Increased funding for science programs at Lawrence Berkeley National Laboratory in recent years has meant more jobs and more research projects. But it has also meant less space. With office and laboratory space becoming increasingly tight and some 20 percent of its staff and facilities already off-site in leased facilities, Berkeley Lab has decided to look off-site for a long-term solution to its space crunch.
Under the mentorship of Berkeley Lab nuclear scientist Azriel Goldschmidt, Abdel Bachri and his physics students at Southern Arkansas University are helping in the hunt for the neutrino-less double decay, one of the rarest decays in nature. Many top scientific teams around the world are on the hunt to confirm this phenomenon, which would demonstrate that physicists’ standard model of particles is incomplete and will very likely bring a Nobel Prize to the winning team. They are participants in the Faculty and Student Teams (FaST) program, one of more than a dozen educational and internship programs offered by Berkeley Lab’s Center for Science and Engineering Education.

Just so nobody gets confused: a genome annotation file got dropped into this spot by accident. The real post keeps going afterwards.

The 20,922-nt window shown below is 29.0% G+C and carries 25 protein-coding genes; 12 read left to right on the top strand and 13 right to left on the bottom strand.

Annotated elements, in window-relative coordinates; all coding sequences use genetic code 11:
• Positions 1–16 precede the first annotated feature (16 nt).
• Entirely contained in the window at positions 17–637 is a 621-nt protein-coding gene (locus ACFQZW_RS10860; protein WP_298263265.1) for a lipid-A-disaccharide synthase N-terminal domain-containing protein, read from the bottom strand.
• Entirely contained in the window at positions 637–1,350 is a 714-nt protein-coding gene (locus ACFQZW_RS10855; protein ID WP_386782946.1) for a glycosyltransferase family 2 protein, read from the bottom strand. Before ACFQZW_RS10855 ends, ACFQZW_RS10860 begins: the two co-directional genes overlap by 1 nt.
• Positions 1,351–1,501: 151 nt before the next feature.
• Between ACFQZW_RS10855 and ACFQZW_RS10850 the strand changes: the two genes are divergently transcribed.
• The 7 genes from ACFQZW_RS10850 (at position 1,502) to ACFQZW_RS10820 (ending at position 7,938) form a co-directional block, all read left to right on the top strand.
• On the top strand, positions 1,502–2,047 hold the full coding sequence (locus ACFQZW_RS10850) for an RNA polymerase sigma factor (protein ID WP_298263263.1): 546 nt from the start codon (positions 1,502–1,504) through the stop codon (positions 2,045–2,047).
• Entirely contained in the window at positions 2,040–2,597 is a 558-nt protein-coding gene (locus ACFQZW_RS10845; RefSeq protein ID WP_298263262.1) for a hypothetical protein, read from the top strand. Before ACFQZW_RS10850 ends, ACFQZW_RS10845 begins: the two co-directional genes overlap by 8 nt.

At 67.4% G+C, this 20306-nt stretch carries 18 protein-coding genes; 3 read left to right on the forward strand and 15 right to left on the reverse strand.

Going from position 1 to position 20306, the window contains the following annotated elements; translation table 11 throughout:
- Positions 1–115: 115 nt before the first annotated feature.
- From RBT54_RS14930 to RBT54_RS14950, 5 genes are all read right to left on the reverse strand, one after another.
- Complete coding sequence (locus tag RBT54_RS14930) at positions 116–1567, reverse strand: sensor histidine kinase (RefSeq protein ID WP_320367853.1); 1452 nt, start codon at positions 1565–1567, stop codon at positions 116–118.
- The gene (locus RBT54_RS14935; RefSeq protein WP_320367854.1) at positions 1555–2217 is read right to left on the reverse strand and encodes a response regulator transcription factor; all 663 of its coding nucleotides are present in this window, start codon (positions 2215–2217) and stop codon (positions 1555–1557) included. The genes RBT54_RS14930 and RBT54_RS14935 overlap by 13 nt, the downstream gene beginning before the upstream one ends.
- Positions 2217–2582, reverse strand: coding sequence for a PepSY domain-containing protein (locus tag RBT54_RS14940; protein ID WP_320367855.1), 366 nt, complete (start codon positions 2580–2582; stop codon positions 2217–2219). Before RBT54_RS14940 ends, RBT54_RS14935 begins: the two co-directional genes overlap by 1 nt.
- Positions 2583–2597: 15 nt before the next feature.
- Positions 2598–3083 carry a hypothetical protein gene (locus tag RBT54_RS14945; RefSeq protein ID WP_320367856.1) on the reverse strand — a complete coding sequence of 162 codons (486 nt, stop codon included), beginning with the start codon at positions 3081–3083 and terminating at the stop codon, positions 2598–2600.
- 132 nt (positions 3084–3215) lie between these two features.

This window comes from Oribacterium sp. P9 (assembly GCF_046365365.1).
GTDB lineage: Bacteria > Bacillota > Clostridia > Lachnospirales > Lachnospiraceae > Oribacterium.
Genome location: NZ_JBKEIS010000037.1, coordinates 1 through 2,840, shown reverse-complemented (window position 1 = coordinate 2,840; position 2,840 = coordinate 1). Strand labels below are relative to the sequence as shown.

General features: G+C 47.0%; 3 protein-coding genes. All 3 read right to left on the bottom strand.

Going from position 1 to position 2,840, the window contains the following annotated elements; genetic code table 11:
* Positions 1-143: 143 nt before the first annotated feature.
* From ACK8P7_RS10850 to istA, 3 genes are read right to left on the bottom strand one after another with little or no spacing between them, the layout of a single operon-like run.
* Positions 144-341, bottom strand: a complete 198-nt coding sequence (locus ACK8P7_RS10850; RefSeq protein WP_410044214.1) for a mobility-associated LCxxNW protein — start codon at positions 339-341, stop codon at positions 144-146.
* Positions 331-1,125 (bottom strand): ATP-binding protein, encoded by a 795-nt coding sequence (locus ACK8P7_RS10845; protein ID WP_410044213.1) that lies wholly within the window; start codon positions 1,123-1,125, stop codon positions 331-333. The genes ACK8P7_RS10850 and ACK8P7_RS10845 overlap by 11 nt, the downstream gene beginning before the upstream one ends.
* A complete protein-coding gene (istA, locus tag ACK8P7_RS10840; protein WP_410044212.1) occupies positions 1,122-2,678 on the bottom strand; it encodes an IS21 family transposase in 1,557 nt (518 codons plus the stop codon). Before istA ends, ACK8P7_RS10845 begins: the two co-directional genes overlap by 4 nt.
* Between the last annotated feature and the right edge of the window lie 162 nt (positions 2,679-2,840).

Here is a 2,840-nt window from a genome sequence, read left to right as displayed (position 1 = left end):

Lawrence Berkeley National Laboratory Director Paul Alivisatos has placed a renewed emphasis on the Lab being a good neighbor in the Berkeley community. As part of this effort, the Lab formed a Community Advisory Group (CAG) earlier this year to provide input on the Lab’s physical planning and development, focusing primarily on community health, safety and the environment.
iCLEM, which stands for Introductory College Level Experience in Microbiology, is a program that provides paid internships to underserved Bay Area high school students, giving them a chance to participate in actual scientific research while gaining experience in numerous college preparation activities and earning money.
Preston Jordan is Berkeley Lab’s resident expert on the site’s geology—and a highly sought-after one, given the nagging concerns in the area over earthquakes and landslides. “Slope stability is a concern at the Lab, though it’s a concern just as it is anywhere in the Berkeley Hills,” he says. “It’s not a unique concern.”
Emily Chen still vividly remembers the lecture on gecko feet. She was an eighth grader attending Berkeley Lab’s Nano*High program to hear materials scientist Arun Majumdar explain how what he was learning about gecko feet might translate into a new adhesive product based on carbon nanotubes. Many students come away from a Berkeley Lab summer internship—or just a weekend lecture—infected by the scientists’ passion for their work and with a sharper focus on their own academic and career path.
Berkeley Lab is partnering with Oakland Technical High School and El Cerrito High School in their Green Academies. Beginning this fall, students and their teachers will be able to take lab tours, hear talks by Berkeley Lab scientists and eventually, some will have eight-week summer internships.